Building Back Better Building Blocks from the Ground Up
It’s been more than a year. More than a year since the fateful day Oregon and the rest of the nation shut down, and we were trapped in our homes.
Now with multiple vaccines distributed in communities all over the state, the end is in sight. And although the end is not here yet and we can’t let down our guard, it’s time that we turn our eager eyes to making plans to rebuild the state we know and love.
The year 2020 was arguably one of Oregon's toughest years to date. And it is abundantly clear that the work to rebuild demands building back better from the ground up.
Of course, I mean infrastructure like roads and bridges, emergency preparedness systems, and public health support, but I’m also talking about jobs. I’ll get into the nuts and bolts of that shortly, but before I do, I’ll take a quick beat to reflect from my recent trip back home to Oregon on building back a better state --one that works for everyone.
I returned to the southern Oregon town of Talent to see the extensive progress FEMA, ODOT and the community has made in debris removal at mobile home parks. There’s still work to be done, but I’m so proud to see this community well on its way on the road to recovery after the truly devastating Almeda wildfire, and I’m encouraged to see this tight-knit community re-thinking business as usual by providing multilingual services and expanding the reach of its emergency preparedness system.
Oregonians living in this area--like many areas of Oregon--face disproportionate housing burdens, meaning that many residents are spending more than 30 percent of their annual income on rent alone. And many of those Oregonians who lost their homes were members of our BIPOC communities. We know now that too many residents of Phoenix and Talent did not get the evacuation alert, especially the Spanish-speaking community.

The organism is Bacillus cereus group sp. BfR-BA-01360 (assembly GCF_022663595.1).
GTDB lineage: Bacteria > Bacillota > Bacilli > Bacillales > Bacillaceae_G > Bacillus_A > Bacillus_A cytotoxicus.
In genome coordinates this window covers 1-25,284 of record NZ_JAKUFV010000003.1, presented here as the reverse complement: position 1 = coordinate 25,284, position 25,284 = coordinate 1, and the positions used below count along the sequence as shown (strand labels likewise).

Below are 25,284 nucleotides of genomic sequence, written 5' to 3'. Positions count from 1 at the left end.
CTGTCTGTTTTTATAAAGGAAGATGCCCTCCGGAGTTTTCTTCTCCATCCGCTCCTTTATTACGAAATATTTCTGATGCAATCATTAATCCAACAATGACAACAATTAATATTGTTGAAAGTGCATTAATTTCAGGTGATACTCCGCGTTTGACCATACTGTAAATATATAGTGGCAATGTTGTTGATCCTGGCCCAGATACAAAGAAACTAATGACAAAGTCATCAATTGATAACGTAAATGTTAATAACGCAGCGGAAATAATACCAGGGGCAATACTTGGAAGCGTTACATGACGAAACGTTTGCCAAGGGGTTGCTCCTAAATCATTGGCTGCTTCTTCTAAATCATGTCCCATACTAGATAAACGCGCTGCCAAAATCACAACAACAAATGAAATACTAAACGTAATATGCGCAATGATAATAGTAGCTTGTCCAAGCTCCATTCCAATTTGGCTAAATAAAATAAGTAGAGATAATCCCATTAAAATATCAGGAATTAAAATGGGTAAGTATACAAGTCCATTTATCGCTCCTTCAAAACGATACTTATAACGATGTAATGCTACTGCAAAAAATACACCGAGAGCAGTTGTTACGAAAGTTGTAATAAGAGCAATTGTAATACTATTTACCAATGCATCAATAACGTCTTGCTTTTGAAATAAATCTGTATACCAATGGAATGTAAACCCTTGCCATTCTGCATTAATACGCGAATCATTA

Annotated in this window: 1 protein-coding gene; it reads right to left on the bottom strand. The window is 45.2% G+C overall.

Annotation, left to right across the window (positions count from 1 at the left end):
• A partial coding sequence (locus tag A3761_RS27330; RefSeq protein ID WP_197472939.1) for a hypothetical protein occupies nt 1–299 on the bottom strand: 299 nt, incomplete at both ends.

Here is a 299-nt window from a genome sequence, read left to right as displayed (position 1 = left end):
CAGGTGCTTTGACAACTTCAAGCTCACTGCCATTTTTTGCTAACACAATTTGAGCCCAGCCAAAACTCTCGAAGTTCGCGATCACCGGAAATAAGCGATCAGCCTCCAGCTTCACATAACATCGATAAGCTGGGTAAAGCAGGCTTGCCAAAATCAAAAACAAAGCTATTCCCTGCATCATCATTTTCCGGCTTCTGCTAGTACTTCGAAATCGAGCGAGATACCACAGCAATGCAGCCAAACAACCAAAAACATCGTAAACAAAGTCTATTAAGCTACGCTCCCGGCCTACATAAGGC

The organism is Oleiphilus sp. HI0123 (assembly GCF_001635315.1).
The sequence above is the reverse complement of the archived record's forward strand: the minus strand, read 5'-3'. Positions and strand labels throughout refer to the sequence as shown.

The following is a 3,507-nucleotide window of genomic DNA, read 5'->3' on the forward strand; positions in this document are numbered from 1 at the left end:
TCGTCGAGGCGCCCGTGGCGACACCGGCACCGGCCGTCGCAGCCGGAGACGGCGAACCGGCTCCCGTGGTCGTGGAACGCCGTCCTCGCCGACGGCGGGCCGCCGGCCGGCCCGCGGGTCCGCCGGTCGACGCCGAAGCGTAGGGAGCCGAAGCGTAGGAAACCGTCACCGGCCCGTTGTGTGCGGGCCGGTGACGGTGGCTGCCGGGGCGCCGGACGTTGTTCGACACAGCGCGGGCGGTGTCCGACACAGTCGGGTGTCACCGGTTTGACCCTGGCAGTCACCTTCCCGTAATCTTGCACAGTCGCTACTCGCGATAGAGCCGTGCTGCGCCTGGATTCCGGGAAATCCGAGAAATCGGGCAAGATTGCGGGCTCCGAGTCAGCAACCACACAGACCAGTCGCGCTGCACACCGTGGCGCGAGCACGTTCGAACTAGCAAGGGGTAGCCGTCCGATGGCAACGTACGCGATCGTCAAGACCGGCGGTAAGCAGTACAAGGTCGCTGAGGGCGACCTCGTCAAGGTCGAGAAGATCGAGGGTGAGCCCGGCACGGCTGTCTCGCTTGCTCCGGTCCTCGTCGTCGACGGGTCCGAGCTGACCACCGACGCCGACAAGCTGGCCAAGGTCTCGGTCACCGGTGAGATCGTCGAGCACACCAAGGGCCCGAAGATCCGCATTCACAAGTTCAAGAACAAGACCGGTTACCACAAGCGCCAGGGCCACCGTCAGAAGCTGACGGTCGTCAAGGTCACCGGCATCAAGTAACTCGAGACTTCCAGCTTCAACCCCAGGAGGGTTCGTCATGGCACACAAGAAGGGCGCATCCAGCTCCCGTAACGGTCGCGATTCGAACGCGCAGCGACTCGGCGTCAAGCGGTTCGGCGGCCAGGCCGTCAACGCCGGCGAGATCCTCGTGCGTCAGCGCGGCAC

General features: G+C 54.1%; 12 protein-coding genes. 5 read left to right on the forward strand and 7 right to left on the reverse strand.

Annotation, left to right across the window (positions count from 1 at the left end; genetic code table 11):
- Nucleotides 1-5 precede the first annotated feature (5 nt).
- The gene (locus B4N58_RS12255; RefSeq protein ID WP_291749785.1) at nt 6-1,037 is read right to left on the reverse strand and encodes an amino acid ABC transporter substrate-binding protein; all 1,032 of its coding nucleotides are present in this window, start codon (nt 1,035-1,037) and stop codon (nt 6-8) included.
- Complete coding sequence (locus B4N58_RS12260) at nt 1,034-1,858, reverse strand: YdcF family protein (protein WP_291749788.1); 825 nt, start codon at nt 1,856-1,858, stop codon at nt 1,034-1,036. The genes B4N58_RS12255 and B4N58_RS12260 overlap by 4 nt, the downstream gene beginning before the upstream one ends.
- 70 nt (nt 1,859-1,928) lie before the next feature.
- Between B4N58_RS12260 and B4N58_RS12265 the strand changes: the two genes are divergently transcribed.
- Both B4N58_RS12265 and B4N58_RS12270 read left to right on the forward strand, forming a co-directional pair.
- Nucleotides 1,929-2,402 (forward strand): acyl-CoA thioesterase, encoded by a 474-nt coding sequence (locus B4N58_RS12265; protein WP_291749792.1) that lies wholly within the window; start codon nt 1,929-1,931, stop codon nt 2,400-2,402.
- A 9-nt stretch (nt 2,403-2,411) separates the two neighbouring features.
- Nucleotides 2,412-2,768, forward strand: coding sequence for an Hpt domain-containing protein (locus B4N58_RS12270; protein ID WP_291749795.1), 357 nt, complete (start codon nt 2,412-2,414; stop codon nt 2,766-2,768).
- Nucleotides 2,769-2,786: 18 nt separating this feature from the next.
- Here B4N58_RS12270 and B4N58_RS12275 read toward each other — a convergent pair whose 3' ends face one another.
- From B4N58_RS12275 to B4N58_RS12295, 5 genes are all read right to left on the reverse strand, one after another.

As Oregon builds back better, racial justice must be built into the bedrock of our structures, woven through our emergency responses, public health initiatives, and efforts to build a clean energy economy.
It starts with our young people. I met with the kind folks at KidSports in Eugene, and it became painfully clear how much our littlest Oregonians miss playing outdoors. This pandemic has only crystallized how crucial the outdoors are to Oregon culture, and how we must strive to make it accessible to all. Moving forward, we must get young people outside and back to work doing some good for their communities.
I saw some of this spirit in action when I visited with the NW Youth Corps, as they did fuel reduction work in the woods near homes in Eugene. A young man named Alex shared with me that he had seen the damage the fires had done further south near his hometown of Ashland, which only made him want to get his hands dirty helping out in any way he could. Alex and many others just like him are the reason why I introduced the 21st century Civilian Conservation Corps bill. The legislation would put thousands of young people to work in the woods making their home more resilient to the effects of climate change, such as the especially dry year forecasters are predicting east of the Cascades and in the Klamath Basin. These 21st Century Civilian Conservation Corps jobs would be good-paying jobs with the potential to have lasting positive impacts for generations to come. These are jobs that young people from all walks of life can partake in to support their families, pay for higher education or start a career in forest management.
I often talk about the Oregon Way getting everyone to the table to solve problems. As we slowly move out of this pandemic, we’re all counting on each other to step up and dig into our community problems to produce lasting results. It’s a new year, and the normalcy of herd immunity is almost within our grasp. We can do this, Oregon.